Two months ago, I wrote about the newest innovation to come out of electronic spreadsheet co-inventor Dan Bricklin's garage: wikiCalc. Back then, I wrote:
As a reminder, wikiCalc isn't just a browser-based spreadsheet. It's one that supports simultaneous use by multiple users the same way a typical wiki allows the same thing for text-based Web pages. Earlier today, in advance of tonight's Cambridge geek-eat (organized by Dave Winer) where a newer as-of-yet-unreleased alpha version of wikiCalc will be demonstrated, Bricklin gave me a preview of how much better wikiCalc gets once it gets cleaned up with AJAX. It was pretty shocking. Not only does it do all the things that wikiCalc alpha 0.1 did (basic calculations, Web-based collaborative spreadsheet development, support relatively standard wiki markup inside of cells, and offer fairly granular control over multi-user access), wikiCalc, much to the chagrin of those who are saying it can't be done, now feels much more like a typical spreadsheet like Excel than it did before.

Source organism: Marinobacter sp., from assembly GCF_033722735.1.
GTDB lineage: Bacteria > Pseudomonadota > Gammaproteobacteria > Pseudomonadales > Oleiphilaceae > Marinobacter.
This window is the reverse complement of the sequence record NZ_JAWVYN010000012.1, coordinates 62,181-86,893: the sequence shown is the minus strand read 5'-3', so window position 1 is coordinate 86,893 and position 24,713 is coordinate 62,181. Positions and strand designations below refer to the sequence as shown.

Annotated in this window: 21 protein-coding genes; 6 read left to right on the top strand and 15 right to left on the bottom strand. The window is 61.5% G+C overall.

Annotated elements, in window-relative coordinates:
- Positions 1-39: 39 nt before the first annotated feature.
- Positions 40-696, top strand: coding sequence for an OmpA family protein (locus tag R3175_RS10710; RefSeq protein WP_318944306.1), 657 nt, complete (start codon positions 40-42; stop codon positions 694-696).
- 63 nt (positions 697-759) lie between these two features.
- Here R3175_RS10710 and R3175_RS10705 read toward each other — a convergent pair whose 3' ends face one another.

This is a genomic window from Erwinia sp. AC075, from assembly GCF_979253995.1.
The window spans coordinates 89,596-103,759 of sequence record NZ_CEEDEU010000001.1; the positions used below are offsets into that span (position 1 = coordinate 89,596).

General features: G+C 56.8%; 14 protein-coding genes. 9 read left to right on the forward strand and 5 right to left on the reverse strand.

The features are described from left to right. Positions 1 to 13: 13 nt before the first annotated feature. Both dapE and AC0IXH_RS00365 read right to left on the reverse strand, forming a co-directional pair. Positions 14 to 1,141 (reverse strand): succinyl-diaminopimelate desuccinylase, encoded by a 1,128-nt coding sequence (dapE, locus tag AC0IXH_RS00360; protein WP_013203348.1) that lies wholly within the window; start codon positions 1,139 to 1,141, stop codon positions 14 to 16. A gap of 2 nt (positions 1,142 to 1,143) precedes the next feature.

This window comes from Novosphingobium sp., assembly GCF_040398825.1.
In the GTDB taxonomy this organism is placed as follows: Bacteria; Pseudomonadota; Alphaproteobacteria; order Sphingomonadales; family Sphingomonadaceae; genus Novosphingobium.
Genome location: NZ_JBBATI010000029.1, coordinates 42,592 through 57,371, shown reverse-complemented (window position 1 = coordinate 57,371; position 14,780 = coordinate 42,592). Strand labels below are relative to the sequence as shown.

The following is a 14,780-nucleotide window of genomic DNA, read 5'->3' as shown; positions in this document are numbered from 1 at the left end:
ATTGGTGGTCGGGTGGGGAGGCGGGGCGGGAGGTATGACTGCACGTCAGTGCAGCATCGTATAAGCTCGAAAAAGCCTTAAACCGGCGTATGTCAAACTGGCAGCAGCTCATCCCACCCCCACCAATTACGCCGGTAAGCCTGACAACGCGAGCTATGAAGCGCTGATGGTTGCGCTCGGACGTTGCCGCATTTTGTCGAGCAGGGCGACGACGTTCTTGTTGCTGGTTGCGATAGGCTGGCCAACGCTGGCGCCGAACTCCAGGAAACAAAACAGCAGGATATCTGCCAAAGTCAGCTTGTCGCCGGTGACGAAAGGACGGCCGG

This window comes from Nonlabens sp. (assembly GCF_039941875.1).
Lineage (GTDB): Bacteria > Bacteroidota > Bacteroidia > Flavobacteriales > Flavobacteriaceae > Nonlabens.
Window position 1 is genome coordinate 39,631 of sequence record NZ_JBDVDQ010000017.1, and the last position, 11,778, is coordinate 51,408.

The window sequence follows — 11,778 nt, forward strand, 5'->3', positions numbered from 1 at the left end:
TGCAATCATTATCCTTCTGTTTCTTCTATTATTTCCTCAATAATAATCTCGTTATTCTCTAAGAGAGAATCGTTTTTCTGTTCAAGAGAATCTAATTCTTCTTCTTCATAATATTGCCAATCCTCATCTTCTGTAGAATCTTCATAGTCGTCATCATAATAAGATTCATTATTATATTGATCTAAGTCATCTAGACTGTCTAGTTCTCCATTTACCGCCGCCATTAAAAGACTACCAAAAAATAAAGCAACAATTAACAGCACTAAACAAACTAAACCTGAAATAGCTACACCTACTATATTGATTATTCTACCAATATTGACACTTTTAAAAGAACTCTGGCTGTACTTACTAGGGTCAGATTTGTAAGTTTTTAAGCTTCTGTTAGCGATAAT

For example, with AJAX, wikiCalc now watches for any keyboard or mouse events and responds appropriately. Right arrow. Left arrow. Up. Down. It all works. Not only that, just like with Excel, when you leave a cell, that cell and all the other affected by it (and only those affected by it -- good for recalc performance) automatically update (before AJAX was added, this required the Web page to be refreshed).
Said Dan via email regarding his AJAXizing of wikiCalc:
It doesn't really show much is screen shots are static and AJAX is all about interactivity, but here's a screen shot I took from today's preview.